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Visiting the National Liberation Museum Park

Visiting the National Liberation Museum Park

As Rwandans across the country warmed up to celebrate Liberation Day for the 24th time, I visited the National Liberation Museum Park in Mulindi Sector, Gicumbi District to gather information of historical significance and pay tribute to heroes who made our liberation possible against all odds.

The site popularly known as Mulindi w’Intwari is on a beautiful hill surrounded by equally attractive rolling elevations.

Mulindi hill was the political headquarters of the Rwandan Patriotic Front (RPF) and the command center of its military wing, the Rwandan Patriotic Army (RPA) during the liberation war. The locale encompasses several houses that sheltered prominent names in the RPF/A, their canteen, sickbay, sports facilities and the famed bunker used by the Chairman of High Command who happens to be the current President of Rwanda, His Excellency Paul Kagame.

Upon arrival, I was given a brief account of circumstances leading to the formation of the RPF in 1987 and the ensuing invasion of Rwanda three years later. When RPF rebels conquered parts of north-eastern Rwanda, they set up their headquarters in the premises of an abandoned tea factory. From this base, they steered their military operation and drove their political agenda.

Military invasion was a measure of last resort. Even before the RPF was founded, Rwandan refugees had made futile efforts to engage President JuvĂ©nal Habyarimana’s regime in peaceful negotiations regarding the possibility of returning home. Through their former political outfit namely Rwandese Alliance for National Unity (RANU), exiled Rwandans addressed key issues such as statelessness, divisive politics and the toxic genocide ideology but the government back home wasn’t willing to open doors and institute reforms.

During the war, the RPF demonstrated its commitment to a peaceful resolution by observing a ceasefire despite having gained an upper hand in the battlefield. In addition, the guerrilla group voluntarily surrendered a significant chunk of conquered land in order to give dialogue another chance.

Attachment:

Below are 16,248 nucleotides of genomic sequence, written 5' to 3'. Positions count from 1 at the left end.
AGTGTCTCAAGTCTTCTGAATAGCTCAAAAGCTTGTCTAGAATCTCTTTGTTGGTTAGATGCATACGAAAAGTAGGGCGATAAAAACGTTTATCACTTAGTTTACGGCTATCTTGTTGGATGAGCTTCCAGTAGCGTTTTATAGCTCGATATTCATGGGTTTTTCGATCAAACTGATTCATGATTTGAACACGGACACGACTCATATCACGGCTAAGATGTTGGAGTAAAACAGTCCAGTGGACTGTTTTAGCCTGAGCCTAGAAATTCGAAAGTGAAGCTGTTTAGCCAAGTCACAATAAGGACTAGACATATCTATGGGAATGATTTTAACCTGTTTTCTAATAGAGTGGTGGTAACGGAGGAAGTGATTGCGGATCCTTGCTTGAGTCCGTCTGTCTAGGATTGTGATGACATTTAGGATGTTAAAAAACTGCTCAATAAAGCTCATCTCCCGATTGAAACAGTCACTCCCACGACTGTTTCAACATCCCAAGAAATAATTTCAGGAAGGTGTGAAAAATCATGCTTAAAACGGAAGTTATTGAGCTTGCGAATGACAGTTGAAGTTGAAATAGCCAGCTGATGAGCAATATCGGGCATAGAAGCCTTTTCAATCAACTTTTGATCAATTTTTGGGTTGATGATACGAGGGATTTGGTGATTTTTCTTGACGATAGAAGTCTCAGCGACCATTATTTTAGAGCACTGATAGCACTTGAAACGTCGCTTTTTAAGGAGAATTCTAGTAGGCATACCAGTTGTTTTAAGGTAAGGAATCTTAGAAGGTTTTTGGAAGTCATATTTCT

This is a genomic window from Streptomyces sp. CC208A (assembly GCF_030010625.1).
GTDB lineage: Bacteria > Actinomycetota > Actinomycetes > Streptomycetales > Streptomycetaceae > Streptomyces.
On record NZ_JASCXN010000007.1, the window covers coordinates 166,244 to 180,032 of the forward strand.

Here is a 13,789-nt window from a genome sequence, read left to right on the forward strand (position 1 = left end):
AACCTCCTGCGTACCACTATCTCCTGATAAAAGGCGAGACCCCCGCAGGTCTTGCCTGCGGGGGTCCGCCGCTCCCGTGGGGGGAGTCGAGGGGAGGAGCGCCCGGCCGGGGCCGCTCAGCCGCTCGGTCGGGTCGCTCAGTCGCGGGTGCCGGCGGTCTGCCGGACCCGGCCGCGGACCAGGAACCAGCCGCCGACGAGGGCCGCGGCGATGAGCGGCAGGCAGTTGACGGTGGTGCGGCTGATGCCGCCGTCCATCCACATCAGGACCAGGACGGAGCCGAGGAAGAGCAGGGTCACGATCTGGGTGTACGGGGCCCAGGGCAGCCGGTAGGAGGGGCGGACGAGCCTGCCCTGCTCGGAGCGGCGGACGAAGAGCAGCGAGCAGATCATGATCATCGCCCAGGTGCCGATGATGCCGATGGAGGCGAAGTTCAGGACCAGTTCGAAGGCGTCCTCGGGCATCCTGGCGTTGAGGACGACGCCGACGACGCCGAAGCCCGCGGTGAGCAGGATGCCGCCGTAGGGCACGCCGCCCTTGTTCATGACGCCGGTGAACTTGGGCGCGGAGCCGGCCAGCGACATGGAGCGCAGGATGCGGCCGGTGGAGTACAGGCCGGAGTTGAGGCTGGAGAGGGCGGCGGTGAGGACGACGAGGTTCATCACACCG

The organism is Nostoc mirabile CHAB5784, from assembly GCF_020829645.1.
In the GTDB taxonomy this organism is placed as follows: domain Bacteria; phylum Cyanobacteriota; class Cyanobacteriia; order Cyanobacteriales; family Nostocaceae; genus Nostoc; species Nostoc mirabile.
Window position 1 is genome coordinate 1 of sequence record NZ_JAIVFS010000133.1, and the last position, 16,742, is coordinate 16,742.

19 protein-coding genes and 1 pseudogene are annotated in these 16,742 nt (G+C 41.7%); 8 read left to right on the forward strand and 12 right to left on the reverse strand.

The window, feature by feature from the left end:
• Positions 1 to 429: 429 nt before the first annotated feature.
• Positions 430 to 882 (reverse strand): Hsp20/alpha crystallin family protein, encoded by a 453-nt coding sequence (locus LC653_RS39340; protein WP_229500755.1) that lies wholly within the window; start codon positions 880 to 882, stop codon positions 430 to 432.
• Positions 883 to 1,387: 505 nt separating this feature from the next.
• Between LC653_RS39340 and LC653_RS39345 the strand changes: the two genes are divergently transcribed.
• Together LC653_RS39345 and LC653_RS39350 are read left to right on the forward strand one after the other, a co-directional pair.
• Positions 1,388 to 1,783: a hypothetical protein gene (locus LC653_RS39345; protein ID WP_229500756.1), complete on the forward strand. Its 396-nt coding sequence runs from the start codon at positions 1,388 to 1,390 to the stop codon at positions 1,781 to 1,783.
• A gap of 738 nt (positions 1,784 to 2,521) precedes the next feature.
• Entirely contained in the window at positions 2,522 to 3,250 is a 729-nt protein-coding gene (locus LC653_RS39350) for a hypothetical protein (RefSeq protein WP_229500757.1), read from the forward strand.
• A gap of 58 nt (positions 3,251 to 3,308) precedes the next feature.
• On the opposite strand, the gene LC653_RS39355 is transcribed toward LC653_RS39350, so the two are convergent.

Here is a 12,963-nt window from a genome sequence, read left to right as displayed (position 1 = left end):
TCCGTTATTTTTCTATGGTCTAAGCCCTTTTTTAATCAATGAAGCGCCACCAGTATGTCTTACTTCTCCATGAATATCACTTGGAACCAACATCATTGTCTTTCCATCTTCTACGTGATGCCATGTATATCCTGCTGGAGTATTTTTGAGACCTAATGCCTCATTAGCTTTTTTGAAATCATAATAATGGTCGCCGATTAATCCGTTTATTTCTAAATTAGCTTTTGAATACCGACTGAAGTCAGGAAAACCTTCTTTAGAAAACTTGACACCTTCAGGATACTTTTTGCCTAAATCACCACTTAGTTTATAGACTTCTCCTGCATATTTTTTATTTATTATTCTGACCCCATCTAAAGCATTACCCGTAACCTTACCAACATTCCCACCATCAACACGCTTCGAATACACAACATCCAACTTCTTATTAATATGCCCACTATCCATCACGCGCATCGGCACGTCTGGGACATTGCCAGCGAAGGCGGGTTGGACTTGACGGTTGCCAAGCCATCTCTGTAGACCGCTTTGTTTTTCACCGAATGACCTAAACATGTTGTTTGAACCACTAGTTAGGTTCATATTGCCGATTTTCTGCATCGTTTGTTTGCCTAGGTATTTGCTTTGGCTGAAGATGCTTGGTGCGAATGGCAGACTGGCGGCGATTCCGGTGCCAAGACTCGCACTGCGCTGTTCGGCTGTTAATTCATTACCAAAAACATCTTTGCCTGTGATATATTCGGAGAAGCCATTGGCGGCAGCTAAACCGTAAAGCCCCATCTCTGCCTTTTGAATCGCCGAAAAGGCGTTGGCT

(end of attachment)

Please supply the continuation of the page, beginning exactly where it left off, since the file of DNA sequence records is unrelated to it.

When I showed up, the museum was under renovations. The new paint on the walls of Arusha House was still wet. In this house, the RPF delegation used to meet and device an approach to peace talks before their frequent trips to the northern Tanzanian city of Arusha in 1992 and 1993. After returning from Arusha, key players in the political wing would converge in the same house to charter the way forward.

Walking down the staircase leading to the door of the chairman’s bunker sent chills down my spine. The L-shaped dugout is smaller than I expected. I looked at his humble table and pondered all those sleepless nights he spent down there masterminding the seemingly insurmountable battle.

The rebels spared some time to play sports too. I saw basketball, volleyball and tennis courts in the camp. There is a football pitch too. It is this field that gave birth to the reigning national champions, APR Football Club in 1993. APR has won 17 national championships since its admission into Rwanda’s top tier league.

There is more history attached to this ground than simply football. Late 1993, six hundred soldiers tasked to protect RPF’s diplomats stationed at the Conseil National de DĂ©veloppement (CND) were assembled and briefed on this turf before departure to Kigali.

I started this story describing Mulindi w’Intwari as a beautiful hill surrounded by equally stunning ones. One beautiful hill surrounded by its lookalikes can sum up the description of the land of 1,000 hills pretty accurately. When my adventurous self set foot on Mulindi hill, I saw beauty. When Inkotanyi stepped on the same hill during the liberation struggle, they saw the gateway to the fulfillment of our dream.

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